Summary List Placement
In case you missed it, the Apple Car is back. In the past few weeks, both Reuters and Bloomberg have reported that something is up with what Apple is calling “Project Titan,” after years of starts and stops. There have even been confusing statements about a possible collaboration with Hyundai.
I don’t think Apple seriously wants to get into the auto business — in fact, I think Apple would rather sell Project Titan and be done with it forever— but plenty of tech and finance folks seem to think that time is right for Apple to go mobile.
As in, four wheels mobile.
No one who’s enthusiastic about a revived Project Titan is really thinking much about the traditional auto industry. Because of course the traditional auto industry has been so thoroughly disrupted and invalidated over the past decade that it sold a mere 84 million vehicles since 2015 in the US alone.
Tesla has sold some of those cars: approximately 1.2 million worldwide. As far as the US goes, less than 1% of the total since 2015. That’s not a disruption. It’s a rounding error.
But there is a shift underway in the auto industry, toward electrification. It’s driven by a complicated cluster of factors, including increasingly stringent regulations in Europe, a growing China market, and the logical desire of automakers to get consumers to swap their old gas-powered vehicles for new electric ones.
Tesla gets all the attention, but the Apple Car is forever news
In this context, Tesla is getting all the attention because the company is run by an entertaining CEO in Elon Musk, has survived several near-death experiences, has developed an impressive level of customer loyalty, and has transformed easy money from central banks into a $600-billion market capitalization. Tesla is now the most valuable automaker in the world, by a lot.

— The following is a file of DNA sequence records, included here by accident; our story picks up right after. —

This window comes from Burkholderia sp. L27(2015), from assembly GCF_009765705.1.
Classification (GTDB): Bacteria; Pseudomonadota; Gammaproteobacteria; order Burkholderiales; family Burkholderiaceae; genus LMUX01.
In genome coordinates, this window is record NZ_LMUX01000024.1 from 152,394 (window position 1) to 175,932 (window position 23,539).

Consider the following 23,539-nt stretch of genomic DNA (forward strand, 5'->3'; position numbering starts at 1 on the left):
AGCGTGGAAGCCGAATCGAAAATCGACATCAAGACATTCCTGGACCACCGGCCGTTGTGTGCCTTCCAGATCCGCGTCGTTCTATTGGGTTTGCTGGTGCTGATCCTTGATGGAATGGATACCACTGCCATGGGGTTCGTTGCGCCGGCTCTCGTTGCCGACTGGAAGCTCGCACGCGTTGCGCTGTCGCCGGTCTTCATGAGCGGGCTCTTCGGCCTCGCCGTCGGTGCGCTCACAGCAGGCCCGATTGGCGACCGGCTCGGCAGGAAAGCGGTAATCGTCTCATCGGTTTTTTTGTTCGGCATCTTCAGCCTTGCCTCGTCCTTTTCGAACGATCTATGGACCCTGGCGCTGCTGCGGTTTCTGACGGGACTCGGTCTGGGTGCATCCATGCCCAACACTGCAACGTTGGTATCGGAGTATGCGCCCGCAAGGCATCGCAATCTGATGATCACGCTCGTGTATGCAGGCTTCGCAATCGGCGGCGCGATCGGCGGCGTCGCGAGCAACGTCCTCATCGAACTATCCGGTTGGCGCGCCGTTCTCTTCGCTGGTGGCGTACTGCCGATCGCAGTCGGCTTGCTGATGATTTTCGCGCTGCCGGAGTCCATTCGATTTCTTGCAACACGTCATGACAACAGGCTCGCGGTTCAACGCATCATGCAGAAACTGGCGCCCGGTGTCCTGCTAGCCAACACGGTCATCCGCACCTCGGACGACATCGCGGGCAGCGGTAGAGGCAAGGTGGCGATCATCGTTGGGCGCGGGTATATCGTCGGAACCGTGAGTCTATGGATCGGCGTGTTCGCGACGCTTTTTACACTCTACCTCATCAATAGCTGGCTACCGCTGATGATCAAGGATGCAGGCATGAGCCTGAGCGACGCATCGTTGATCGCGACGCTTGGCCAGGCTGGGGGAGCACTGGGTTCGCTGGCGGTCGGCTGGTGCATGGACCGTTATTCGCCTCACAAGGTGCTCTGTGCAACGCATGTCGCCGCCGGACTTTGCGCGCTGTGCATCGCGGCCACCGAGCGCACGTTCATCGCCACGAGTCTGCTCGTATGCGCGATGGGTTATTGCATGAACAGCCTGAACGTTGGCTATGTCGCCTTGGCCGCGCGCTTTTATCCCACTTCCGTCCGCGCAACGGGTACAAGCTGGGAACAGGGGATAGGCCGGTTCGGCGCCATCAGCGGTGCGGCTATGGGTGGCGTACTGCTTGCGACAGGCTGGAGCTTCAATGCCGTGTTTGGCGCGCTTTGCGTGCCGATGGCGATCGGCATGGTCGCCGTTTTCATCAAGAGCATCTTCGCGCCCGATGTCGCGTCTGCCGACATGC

Project Titan is back because Apple’s current innovation trough is its longest ever. Since the iPhone, the company has rolled out a watch, some new headphones, and a credit card. Hardly the stuff of dreams from a company that’s supposed to define how we live in the 21st-century, at the intersection of design, entertainment, and communications.
Read more: Henrik Fisker reveals how he and a little-known auto giant are developing a radically different business model for making electric cars
Morgan Stanley’s tech and auto analysts published a joint research note last week in which they made a fairly straightforward case for Apple escaping this rut by offering a car. The global transportation industry is worth, by their estimation, $10 trillion, while the iPhone business adds up to about $200 billion. Apple doesn’t need to capture a commensurate share of transportation, it simply needs to nab a narrow slice to emulate its iPhone success.
That’s a nice case by the numbers, but a terrible proposition from an actual build-the-business standpoint. The iPhone advanced the triumph of the iPod, which built on Apple’s ability to deliver premium access to the internet with its computers. These were essentially …read more
Source:: Business Insider